open a restaurant
Preparing to open a restaurant is easy if you know how.

Some of the best business brains in the game offer their top 10 tips on how to successfully open a restaurant. By John Burfitt

Starting a new restaurant business can be one of the most exciting times for any entrepreneur, as they turn a dream into reality. All too often, however, that excitement can overwhelm commonsense causing you to neglect what should be your main priorities at this time: asking questions, seeking advice and getting your head across all the important details.

“I love it when people get excited about their new restaurant, but you need to cut through all of that and be a tough realist,” says James Eling of consultancy Marketing 4 Restaurants. “You must keep that passion but look at it with a hard eye before you sign on for anything that you might pay a big price for down the track.”

We asked some of the best consultants in the game—Eling, Ken Burgin of Profitable Hospitality, Howard Tinker of Restaurant Profits, Tony Eldred of Eldred Hospitality and Jon Manning of Pricing Prophets—for their words of wisdom on the 10 steps to follow before opening a restaurant.

1. Decide on a concept

This is the time, Burgin says, to keep a simple approach. “Your concept needs to be original but familiar, because if it’s too way out, no-one will understand, and you’ll be spending extra funds on marketing just to explain what you’re offering.” James Eling recommends you “fall out of love with your concept very early. Everyone has clever ideas but you need to take a tough look to determine if what your ego wants to put out there is what that audience wants.”

2. Market research

Walking the local streets to see who is around and what else is on offer is an essential, Jon Manning says. “Just because there are a lot of places open doesn’t mean they’re all doing well, so determine if what you’re going to do fits in or will offer something different, and if it’s even wanted.”

Howard Tinker suggests wearing your consumer glasses when considering the area. “The dining public will be paying your wages, so make sure what you provide is what they’re willing to buy.” And be careful not to fall into a gap in the market, Jon Manning adds. “There may be a gap for a very good reason.”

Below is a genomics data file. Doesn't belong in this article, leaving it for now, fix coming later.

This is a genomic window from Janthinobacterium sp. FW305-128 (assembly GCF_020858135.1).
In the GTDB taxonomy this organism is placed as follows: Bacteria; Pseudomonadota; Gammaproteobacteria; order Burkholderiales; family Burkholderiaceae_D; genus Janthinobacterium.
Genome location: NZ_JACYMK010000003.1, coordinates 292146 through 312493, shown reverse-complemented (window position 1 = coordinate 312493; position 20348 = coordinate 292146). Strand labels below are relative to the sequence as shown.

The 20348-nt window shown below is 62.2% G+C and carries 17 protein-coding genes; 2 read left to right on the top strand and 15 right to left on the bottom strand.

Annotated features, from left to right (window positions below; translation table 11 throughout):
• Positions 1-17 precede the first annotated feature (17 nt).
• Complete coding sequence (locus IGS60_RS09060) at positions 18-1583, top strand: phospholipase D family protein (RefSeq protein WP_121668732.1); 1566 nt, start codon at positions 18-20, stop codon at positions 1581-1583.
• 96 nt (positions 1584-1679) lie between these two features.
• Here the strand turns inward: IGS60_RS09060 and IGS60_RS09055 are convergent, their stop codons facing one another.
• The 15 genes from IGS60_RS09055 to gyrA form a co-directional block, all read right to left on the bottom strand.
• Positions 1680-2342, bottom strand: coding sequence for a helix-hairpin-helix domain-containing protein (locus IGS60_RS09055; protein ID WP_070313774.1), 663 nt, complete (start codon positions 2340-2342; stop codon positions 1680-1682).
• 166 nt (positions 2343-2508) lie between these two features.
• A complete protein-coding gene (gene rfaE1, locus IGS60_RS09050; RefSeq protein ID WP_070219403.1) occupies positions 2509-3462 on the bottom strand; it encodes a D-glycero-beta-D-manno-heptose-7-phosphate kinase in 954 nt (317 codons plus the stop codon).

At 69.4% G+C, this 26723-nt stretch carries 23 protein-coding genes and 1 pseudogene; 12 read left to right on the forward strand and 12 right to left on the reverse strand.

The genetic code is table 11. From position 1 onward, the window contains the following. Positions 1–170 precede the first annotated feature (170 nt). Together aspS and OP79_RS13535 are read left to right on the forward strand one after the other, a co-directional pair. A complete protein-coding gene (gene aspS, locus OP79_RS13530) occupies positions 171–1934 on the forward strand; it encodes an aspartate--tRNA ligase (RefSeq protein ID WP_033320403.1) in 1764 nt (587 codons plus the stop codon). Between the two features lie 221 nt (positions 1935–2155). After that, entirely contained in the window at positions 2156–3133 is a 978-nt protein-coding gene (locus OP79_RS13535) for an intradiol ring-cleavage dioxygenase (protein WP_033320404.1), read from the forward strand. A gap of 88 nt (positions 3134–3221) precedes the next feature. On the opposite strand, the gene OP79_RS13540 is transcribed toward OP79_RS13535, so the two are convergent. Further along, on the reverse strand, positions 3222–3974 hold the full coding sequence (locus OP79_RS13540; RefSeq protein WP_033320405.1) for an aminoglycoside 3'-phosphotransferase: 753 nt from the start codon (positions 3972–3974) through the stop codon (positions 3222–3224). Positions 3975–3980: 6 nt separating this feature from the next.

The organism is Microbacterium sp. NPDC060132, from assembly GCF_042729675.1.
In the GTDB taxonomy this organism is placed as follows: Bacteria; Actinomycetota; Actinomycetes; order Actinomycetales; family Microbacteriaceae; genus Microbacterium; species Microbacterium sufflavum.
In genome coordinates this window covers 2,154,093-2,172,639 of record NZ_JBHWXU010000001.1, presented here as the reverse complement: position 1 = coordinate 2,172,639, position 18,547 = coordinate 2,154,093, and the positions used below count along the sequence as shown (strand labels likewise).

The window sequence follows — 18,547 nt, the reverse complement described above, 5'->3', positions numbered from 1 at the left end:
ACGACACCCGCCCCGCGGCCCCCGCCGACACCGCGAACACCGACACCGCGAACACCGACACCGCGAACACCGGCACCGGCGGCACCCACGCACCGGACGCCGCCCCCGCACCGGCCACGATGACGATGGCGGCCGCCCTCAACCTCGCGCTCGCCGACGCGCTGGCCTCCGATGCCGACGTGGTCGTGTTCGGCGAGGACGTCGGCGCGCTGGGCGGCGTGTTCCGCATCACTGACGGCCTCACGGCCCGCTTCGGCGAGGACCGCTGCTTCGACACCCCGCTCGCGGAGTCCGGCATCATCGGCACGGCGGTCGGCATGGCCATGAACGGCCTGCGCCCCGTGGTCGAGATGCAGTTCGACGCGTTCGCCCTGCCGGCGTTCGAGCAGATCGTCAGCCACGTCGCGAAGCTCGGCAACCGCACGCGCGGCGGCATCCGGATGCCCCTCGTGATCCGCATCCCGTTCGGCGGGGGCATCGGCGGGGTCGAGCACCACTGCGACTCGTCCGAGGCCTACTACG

3. Business plan

“If you do a business plan before opening a restaurant, then you’re ahead of 90 per cent of the competition,” James Eling says. “This is the number-one thing that must be done, and yet is the reason why so many fail, when people don’t understand what those numbers mean.” Tony Eldred believes one of the best ways to approach putting a business plan together is to actually work in a restaurant first “to understand how they run but importantly, how finely balanced the profitability really is”. Any plan must be realistic, adds Jon Manning. “It needs to be flexible, to change as the business changes.”

4. Dollars and sense

On the subject of money, Howard Tinker says: “You’re going to need plenty of it, and well beyond the opening,” since there may not be any profit for months. He adds that some places spend so much money on the fit-out and opening, there’s nothing left within a few months. “That’s when there are slow nights, and no resources left to pay for the marketing when it’s most needed.” Which is why any partner putting up funding needs to be aware it could be a long time before any profits are seen, Tony Eldred adds. “They need to be told to have realistic expectations from the very start, knowing what’s ahead.”